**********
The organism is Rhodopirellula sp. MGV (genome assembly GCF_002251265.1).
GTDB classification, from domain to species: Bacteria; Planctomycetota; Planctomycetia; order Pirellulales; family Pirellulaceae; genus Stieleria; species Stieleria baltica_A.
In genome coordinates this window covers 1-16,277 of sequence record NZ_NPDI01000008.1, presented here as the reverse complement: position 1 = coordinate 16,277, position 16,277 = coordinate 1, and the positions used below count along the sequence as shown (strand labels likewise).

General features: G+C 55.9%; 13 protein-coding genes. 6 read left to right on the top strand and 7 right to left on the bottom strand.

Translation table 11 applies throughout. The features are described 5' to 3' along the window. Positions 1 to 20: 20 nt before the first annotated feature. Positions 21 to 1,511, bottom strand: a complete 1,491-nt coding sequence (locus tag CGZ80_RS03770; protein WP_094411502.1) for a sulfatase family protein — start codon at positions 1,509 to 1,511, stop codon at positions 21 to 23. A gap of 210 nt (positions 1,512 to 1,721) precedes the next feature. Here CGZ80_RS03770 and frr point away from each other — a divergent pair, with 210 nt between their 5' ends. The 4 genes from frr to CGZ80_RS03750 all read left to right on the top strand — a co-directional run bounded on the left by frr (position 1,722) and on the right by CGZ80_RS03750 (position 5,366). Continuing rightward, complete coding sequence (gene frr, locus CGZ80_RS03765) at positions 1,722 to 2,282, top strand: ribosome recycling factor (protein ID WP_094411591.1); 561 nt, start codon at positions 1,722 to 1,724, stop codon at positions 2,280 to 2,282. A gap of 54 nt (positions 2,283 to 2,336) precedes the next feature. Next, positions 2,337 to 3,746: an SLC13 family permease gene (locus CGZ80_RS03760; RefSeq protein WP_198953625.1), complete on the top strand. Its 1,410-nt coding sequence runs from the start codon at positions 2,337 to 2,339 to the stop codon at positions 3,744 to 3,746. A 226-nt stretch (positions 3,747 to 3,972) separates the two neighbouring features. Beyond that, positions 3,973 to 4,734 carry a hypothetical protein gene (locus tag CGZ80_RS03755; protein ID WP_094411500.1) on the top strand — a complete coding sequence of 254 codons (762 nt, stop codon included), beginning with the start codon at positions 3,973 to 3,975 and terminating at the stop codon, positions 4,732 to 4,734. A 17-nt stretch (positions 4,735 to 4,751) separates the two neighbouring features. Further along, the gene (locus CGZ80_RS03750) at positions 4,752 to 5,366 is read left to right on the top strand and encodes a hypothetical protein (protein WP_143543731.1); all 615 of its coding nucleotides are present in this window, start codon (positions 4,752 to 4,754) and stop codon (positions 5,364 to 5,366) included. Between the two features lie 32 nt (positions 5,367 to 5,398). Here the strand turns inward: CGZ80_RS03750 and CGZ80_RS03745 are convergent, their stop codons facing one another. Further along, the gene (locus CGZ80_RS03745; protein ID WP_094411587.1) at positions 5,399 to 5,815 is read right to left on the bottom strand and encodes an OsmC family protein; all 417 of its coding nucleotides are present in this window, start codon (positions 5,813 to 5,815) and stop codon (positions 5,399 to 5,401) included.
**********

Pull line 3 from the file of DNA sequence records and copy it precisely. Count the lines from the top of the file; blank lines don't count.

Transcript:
In genome coordinates this window covers 1-16,277 of sequence record NZ_NPDI01000008.1, presented here as the reverse complement: position 1 = coordinate 16,277, position 16,277 = coordinate 1, and the positions used below count along the sequence as shown (strand labels likewise).